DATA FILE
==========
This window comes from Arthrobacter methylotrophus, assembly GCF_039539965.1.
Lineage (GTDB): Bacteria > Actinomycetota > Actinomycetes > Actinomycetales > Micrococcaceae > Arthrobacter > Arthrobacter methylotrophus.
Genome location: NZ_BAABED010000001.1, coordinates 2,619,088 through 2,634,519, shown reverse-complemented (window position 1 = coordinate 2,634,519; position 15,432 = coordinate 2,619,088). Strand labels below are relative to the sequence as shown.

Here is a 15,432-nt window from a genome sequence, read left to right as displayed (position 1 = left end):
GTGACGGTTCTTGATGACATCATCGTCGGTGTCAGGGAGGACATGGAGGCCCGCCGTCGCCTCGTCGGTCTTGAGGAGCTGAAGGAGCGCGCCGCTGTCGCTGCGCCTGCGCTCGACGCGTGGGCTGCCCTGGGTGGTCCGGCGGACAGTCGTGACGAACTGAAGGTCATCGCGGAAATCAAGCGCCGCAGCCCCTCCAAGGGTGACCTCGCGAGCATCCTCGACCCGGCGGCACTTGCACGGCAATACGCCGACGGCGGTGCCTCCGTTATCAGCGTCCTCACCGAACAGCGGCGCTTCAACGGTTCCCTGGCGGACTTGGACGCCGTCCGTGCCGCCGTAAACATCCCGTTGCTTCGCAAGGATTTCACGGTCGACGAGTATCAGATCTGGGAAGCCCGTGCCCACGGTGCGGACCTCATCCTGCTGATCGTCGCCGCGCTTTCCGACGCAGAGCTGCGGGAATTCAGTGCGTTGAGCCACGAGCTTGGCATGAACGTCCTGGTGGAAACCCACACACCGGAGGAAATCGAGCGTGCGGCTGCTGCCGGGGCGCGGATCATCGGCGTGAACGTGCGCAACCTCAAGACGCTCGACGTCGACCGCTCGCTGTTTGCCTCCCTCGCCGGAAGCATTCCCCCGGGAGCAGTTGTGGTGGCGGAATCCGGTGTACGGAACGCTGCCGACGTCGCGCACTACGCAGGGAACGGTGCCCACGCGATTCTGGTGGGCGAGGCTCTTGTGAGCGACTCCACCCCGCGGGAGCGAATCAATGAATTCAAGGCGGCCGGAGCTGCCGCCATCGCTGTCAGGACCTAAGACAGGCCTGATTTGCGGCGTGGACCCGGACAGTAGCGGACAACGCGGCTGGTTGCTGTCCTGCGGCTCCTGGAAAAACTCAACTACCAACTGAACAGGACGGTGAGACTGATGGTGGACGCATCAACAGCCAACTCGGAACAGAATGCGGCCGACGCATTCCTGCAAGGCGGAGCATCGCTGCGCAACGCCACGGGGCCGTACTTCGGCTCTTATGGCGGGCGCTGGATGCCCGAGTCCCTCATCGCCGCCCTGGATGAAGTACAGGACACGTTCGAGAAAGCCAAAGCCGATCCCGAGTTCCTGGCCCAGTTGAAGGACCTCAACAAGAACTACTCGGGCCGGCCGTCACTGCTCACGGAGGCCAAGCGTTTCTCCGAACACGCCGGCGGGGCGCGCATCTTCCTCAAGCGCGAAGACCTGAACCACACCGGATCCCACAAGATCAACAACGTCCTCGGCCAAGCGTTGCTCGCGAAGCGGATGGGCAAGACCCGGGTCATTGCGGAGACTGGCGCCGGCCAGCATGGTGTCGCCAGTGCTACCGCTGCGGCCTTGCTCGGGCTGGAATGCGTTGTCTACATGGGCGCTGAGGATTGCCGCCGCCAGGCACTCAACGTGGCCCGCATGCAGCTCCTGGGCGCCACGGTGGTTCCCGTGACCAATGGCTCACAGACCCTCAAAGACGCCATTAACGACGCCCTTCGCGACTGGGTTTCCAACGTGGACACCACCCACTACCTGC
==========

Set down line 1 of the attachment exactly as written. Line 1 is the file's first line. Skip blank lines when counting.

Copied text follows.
This window comes from Arthrobacter methylotrophus, assembly GCF_039539965.1.